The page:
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Photo of Annie Valdes

I love the conversations coming out of this contribution because it's important that we understand the different motivations people may be bringing to both sides of the mentoring equation. Better understanding these perspectives could inspire new ways of engaging these groups—for example, not everyone is compelled to act for the same reasons, so a program that emphasizes "credit" for participation might get very different participants than one that emphasizes building relationships or community, and this is a good thing! The more diverse the options, the more diverse the participants, so I say bring it on!

I'd sure love to hear more about how different kinds of programs are working different angles of motivation...

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Photo of Lina Padilla

Hi Jes,

Oh absolutely! I don't mean to take offering incentives off of the table. I just mean that there is a reluctance- because ideally we want them to want to help to want to help. But of course- we have to get the audience interested first :)

Annie- You have a point!! By offering the incentive or changing the wording, we will find a diverse volunteer group which is always interesting to learn further! Thanks!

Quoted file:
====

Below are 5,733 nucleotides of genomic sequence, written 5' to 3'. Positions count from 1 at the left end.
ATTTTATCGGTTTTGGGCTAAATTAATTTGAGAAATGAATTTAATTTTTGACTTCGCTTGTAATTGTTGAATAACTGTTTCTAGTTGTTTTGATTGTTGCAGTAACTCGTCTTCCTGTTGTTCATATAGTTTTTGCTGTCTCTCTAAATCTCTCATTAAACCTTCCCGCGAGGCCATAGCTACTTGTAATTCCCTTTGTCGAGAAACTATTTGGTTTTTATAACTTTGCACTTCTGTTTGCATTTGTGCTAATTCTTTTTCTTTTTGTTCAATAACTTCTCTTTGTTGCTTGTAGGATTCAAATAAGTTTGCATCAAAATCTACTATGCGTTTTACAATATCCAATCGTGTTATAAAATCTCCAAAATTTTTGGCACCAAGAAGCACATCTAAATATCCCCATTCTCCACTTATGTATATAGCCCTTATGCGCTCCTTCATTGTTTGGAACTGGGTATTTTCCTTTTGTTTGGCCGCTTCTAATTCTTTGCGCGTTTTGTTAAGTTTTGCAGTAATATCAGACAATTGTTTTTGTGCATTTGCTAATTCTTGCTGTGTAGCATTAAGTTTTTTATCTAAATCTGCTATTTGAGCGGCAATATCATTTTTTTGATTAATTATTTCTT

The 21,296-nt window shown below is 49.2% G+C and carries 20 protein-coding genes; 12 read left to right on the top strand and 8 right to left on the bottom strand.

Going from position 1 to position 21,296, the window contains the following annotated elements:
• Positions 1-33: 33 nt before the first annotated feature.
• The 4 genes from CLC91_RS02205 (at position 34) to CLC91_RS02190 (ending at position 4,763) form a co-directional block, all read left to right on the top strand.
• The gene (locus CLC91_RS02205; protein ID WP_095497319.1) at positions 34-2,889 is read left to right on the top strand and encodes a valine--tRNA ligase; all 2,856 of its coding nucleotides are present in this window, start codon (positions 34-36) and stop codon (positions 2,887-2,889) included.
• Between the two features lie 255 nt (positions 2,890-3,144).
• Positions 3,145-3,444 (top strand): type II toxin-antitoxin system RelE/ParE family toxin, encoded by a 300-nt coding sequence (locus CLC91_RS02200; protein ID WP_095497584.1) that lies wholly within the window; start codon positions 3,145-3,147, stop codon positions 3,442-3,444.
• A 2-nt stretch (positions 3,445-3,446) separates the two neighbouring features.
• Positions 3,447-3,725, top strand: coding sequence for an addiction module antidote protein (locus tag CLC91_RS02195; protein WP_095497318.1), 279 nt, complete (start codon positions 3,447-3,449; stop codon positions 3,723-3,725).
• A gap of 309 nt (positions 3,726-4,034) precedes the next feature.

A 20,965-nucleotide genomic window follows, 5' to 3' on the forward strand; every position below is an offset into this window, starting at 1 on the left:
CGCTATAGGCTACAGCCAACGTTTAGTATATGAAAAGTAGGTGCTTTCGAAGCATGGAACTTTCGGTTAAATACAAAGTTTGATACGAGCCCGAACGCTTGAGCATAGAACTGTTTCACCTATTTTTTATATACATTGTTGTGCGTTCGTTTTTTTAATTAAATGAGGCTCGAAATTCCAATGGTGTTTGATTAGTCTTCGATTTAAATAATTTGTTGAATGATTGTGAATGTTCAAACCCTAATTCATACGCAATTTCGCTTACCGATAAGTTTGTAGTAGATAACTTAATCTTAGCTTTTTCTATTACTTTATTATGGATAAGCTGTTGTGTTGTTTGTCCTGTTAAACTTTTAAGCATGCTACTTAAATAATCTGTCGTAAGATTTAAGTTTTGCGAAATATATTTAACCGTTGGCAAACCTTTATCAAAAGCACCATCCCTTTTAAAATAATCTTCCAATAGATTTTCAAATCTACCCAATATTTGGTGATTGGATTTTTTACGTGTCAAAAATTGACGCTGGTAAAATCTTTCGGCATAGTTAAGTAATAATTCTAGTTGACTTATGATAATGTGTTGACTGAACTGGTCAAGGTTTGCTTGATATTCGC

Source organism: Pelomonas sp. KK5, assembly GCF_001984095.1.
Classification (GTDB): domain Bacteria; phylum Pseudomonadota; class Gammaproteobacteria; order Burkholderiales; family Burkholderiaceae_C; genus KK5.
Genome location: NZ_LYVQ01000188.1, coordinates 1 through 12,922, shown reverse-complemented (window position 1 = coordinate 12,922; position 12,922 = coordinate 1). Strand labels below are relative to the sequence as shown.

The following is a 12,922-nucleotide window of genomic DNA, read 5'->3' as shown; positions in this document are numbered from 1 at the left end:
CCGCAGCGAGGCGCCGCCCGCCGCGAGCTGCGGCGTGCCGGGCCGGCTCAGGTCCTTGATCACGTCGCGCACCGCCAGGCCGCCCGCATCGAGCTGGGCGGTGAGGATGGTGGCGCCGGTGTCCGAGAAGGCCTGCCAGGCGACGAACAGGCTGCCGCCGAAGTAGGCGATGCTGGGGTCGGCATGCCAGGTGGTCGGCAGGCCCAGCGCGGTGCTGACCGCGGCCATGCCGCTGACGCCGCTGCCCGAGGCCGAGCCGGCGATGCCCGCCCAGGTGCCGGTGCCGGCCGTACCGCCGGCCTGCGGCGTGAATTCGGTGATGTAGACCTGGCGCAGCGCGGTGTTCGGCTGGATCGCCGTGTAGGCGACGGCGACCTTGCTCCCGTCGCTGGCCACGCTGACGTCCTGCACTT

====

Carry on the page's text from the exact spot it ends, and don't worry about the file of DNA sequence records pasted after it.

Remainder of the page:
Spam
Photo of Jes Simson

Hey Annie - great point about how appealing to different types of motivations will foster different cultures and encourage different participants. As a teenager I used to volunteer at my local Surf Life Saving Club. Because kids and teenagers largely used the club as a means to make and hang out with friends it had a completely different culture to other organisations where people participated for other reasons. It also meant that participation wasn't particularly sustainable, as that incentive was easily satisfied elsewhere.

It would be really interesting to pair different types of programs with possible incentives and experiment to see which pairings work . For instance, an academic "credit" type incentive might work really well for academically focused mentoring programs where skills are exchanged and taught (like Granny Cloud). A program that encourages young people to help older people with everyday chores (Like Participle: http://www.participle.net) might be better off designing a system that helps participants tap into their desire to help build their community and impact someone's life in a meaningful way.

And Lina, I completely agree that we really should aim to get people engaged because they want to help. From an incentives perspective, people who actually want to do good for the sake of doing good might engage more deeply and volunteer for greater periods of time.